- Sister: Shooting victim died a hero (9/30/16)9
- Fatal-shooting victim ID'd; uncle said he tried to break up fight (9/29/16)30
- Driver charged with manslaughter in crash that killed 2 (9/27/16)
- Perryville couple arrested on felony drug charges after sting operation (9/29/16)
- Perryville High principal on leave; no reason given (9/28/16)9
- Animal-rescue group receives grant from rock star for spay, neuter assistance (9/28/16)1
- Video and evidence largely confirm trooper's claims in April traffic stop shooting (9/23/16)9
- Monia pleads guilty to 9 counts of financial exploitation of elderly; dealings with murderer Joseph clarified (9/28/16)11
- Woman accused of pushing Wal-Mart employee after theft (9/27/16)
- Planning, design puts renovations of H-H building into hotel on hold (9/26/16)6
Nuclear shutdown overblown
The Associated Press article ("Funds to shut nuclear plants falling short," June 17) was a sensationalized depiction of the current status of decommissioning funds for U.S. nuclear energy facilities.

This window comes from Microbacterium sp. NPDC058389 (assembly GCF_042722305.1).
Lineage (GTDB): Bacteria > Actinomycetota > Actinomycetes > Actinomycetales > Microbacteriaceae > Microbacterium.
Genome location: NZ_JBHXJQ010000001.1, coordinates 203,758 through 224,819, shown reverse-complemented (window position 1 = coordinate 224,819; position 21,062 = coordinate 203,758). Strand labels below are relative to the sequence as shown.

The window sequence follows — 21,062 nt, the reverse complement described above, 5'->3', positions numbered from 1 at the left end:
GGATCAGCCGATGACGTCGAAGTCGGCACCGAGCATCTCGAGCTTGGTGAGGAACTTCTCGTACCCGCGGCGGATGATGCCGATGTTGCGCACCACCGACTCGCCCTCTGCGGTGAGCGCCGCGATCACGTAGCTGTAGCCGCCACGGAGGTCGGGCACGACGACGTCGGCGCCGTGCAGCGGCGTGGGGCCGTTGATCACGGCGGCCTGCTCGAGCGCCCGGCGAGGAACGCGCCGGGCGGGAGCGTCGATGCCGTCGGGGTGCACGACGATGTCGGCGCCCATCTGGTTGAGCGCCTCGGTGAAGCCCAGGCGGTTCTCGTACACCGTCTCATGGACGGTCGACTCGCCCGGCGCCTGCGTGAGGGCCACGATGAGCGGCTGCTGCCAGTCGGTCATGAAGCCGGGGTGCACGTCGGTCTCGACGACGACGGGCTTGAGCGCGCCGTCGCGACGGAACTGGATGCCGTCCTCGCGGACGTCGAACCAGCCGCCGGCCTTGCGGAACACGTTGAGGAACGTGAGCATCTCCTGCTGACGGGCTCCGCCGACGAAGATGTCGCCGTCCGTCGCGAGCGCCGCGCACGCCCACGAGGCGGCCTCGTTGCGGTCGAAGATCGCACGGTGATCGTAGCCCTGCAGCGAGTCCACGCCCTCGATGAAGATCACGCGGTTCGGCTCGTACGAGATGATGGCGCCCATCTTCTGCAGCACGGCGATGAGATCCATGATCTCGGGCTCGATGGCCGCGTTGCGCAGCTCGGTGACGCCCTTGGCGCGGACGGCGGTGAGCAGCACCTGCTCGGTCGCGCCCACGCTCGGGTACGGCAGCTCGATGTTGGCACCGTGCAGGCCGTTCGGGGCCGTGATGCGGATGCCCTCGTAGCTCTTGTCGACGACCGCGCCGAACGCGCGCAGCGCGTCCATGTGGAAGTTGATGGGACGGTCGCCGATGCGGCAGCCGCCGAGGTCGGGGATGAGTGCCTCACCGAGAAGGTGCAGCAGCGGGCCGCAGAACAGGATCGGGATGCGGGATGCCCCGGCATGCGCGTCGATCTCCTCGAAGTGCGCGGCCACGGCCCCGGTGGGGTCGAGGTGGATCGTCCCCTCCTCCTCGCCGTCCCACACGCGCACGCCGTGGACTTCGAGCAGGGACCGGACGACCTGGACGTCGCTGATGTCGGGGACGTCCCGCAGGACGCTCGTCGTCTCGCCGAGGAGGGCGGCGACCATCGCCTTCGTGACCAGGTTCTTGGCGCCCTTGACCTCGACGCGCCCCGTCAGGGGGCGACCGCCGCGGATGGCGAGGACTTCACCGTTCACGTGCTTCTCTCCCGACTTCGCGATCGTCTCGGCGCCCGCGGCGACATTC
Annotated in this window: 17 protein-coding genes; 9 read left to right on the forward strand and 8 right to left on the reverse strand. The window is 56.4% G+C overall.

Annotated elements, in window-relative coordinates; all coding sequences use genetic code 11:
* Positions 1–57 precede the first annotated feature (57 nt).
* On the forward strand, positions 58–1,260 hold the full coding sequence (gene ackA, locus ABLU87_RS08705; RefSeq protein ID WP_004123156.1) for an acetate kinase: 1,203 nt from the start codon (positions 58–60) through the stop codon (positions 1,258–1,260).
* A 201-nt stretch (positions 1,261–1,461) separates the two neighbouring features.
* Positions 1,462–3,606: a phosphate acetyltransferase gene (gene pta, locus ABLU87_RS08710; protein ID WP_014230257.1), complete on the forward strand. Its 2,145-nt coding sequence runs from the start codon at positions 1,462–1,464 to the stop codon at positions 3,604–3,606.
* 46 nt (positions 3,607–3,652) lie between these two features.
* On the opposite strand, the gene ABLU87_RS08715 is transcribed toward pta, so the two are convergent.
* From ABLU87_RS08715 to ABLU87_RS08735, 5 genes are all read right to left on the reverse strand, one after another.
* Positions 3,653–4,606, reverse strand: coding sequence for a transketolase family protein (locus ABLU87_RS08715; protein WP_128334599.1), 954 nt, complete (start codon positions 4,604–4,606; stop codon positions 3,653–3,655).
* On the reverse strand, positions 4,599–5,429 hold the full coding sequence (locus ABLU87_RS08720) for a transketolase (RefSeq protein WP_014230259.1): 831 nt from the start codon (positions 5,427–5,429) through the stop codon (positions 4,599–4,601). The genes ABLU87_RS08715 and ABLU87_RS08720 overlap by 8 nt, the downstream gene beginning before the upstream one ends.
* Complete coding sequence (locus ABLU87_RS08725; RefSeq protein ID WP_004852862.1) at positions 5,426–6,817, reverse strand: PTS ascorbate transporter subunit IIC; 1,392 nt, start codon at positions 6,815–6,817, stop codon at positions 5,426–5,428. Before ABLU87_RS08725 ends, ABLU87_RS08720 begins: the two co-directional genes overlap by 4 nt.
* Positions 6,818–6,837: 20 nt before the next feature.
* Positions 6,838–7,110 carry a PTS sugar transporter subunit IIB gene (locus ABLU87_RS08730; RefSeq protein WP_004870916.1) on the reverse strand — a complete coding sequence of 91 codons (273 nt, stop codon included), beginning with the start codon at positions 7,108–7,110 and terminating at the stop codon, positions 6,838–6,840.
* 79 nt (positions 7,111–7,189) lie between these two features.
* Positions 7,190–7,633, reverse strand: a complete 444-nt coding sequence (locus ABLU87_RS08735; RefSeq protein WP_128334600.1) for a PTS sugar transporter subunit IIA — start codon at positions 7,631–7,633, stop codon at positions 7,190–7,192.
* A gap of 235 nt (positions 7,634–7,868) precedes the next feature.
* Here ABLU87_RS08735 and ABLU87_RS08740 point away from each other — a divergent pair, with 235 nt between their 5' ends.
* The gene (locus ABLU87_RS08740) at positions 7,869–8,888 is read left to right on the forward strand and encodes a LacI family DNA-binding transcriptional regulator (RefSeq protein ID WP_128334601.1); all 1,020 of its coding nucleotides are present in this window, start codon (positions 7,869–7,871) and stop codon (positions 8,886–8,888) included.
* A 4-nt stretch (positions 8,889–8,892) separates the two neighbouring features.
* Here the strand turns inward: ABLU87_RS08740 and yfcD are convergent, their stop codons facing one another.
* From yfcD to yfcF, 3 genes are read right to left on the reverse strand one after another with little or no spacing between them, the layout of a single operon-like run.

The AP could have taken this tack: Despite the nation's worst financial crisis since the Great Depression, 70 percent of the nation's nuclear reactors continue to meet regulatory requirements for decommissioning funding at power plants that, by and large, will continue to operate and accrue decommissioning funds into the 2030s and beyond.
Every power reactor that has been or is being decommissioned has been able to fund and safely perform decommissioning activities. Nonetheless, two AP reporters penned a sensationalized account focusing on the less-than-shocking news that market-based decommissioning funds haven't been immune to the financial crisis. For the minority of funds that are not at the Nuclear Regulatory Commission's desired level, companies will be asked how they plan to resolve the problem.
Most nuclear power plants will operate to 2030 and beyond, so there will be time to assure sufficient decommissioning funding.
AP made much of the fact that 19 closed plants are in a safe storage status that may extend up to 60 years before a plant is actually dismantled. This approach is appropriate both for safety and financial reasons (i.e., allowing further maturation of decommissioning funds.) This is the most sensible approach -- one backed by federal regulators.
SCOTT PETERSON, Vice President, Nuclear Energy Institute, Washington, D.C.